A concerned mother wrote to us about a creature she found on her son’s mattress protector in the laundry room. Although the photograph provided is quite blurry, we can tell that the creature in question appears to be oval in shape, and is brown and tan in color, though not much more can be ascertained.
Our reader wonders if this critter is a flea larva, as her family is in the midst of a flea issue. In fact, two days prior to sending in her query, our reader had an exterminator come to her home, and she reports that her son was bit. Otherwise, our reader states that she has never seen ‘a single flea on his bed.’ Consequently, that is because this is not a flea larva, but rather a carpet beetle larva. Flea larvae tend to be almost completely translucent, and sometimes have a dark stripe on the inside, which is their innards. On the other hand, carpet beetle larvae are either brown and tan, like the one in the photo, or black and white. Additionally, they have long bristles that stick out from their bodies and are often striped.
Before we get into the rest of the article, it should be noted that carpet beetles are completely harmless toward humans and do not bite. It is also not common to get human fleas (pig fleas) inside the home, as the most common infestation of fleas are those that only bite domesticated pets such as dogs and cats. If our reader has cause to believe something else bit her son, and she is worried for his health, we urge her to take her son to a doctor. As we are not medical professionals, this is not something we can help with.
Carpet beetles are common, clothes-eating, household pests. It is the larvae of these creatures that do the most damage, as all they do is feed on animal-based textiles. This can include clothing, upholstery, bed-sheets and carpets. As they prefer dark, cramped spaces, this is often where one will find them, such as in between the fibers of a carpet, in the folds of clothing, or underneath and behind upholstered furniture. This is where one will want to look to vacuum up the larvae and eggs so as to get rid of a potential infestation of them. Although the adult carpet beetles stick to pollen and nectar, if mature and stuck inside a home, they will resort to human foods such as grains, rice and cereals.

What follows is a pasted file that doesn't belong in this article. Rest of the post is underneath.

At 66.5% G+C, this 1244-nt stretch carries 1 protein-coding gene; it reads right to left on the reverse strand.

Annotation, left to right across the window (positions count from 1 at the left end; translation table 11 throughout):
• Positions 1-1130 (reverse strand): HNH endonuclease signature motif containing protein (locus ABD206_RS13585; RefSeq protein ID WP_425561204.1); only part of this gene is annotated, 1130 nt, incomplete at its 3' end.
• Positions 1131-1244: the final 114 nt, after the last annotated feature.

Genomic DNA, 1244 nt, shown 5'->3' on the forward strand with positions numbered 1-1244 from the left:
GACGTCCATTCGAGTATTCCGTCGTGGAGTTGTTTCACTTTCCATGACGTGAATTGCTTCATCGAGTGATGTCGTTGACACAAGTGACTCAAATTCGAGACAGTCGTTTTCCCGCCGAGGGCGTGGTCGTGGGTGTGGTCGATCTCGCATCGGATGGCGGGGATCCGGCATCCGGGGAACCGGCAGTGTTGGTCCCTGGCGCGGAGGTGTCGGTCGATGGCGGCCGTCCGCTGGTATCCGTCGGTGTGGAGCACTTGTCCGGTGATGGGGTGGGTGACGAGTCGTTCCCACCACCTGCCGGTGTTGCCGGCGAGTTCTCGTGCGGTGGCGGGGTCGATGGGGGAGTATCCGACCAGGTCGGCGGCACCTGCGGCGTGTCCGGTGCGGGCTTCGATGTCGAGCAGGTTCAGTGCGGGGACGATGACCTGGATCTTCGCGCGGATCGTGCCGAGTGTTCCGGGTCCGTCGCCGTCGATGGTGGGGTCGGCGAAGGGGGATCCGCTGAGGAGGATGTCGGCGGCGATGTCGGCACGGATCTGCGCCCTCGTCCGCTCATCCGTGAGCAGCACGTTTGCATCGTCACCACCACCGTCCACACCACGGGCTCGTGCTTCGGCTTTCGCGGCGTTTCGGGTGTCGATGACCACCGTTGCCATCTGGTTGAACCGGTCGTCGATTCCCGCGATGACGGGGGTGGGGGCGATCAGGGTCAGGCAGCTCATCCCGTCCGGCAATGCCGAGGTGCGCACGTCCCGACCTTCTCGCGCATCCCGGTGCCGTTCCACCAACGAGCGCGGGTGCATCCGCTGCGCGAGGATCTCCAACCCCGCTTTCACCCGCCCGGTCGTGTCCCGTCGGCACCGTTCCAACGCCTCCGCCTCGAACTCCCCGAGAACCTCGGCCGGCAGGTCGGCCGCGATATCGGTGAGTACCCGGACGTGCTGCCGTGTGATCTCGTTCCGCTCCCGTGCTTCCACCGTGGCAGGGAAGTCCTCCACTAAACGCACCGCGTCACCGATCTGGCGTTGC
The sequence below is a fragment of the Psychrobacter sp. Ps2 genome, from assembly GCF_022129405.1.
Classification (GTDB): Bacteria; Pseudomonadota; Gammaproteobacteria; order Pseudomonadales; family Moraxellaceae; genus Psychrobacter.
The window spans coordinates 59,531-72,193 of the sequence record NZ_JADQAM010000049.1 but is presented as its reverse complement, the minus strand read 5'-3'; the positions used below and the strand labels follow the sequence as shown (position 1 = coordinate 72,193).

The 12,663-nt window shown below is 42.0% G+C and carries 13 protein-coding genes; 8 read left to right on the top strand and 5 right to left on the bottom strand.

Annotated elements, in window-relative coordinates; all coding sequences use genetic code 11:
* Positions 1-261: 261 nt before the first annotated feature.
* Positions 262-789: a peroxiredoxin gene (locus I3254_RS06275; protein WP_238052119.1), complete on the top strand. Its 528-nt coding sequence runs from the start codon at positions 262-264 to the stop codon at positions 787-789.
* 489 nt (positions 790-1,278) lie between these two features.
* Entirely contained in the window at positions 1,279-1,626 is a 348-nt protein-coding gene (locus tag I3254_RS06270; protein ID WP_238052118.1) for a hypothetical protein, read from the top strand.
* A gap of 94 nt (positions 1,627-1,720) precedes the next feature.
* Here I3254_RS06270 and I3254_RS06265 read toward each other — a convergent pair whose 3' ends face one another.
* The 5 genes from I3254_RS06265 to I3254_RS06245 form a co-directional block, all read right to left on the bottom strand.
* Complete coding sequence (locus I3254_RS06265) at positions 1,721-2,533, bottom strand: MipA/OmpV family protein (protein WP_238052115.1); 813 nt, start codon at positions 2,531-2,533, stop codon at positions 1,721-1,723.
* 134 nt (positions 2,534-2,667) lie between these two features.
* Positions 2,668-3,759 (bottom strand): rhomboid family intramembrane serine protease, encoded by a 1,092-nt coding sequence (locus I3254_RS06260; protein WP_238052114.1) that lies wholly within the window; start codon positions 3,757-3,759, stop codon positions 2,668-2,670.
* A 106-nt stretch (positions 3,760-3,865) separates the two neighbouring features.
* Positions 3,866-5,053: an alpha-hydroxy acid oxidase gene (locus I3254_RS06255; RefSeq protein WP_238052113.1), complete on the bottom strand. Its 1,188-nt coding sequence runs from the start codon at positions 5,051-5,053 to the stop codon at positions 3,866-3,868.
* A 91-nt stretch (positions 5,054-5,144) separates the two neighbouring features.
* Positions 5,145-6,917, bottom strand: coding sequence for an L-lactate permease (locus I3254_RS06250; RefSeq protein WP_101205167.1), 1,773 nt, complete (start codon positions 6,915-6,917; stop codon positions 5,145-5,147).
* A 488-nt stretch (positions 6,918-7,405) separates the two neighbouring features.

In addition to locating the source of the carpet beetles and vacuuming up the organisms, in order to eradicate an infestation of carpet beetle larvae, one will want to vacuum all the potential spots that carpet beetles could be residing. Following that, washing all infested, or potentially infested, fabrics in hot temperatures will ensure the elimination of any remaining organisms. On carpets and other fabrics one cannot launder, steam cleaning should yield the same results. Lastly, in order to ensure no carpet beetles return, it is important to securely store any animal-based garments that are not being used for longer periods of time. Vacuum-sealing or storing clothing in cold vaults (if that option is available) are both good options for making sure clothes-eating critters stay away from the fabrics one wants to protect.
To conclude, the creature our reader found on her son’s mattress is not a flea larva, but actually a carpet beetle larva. These pests are harmless, but can prove to be a nuisance, and quite hard to get rid of, so we recommend treating this issue as soon as possible. Like we said, if our reader thinks that whatever bit her son may put him at risk, health-wise, we urge her to take him to a medical professional who will be able to accurately diagnose and properly treat whatever the problem may be.
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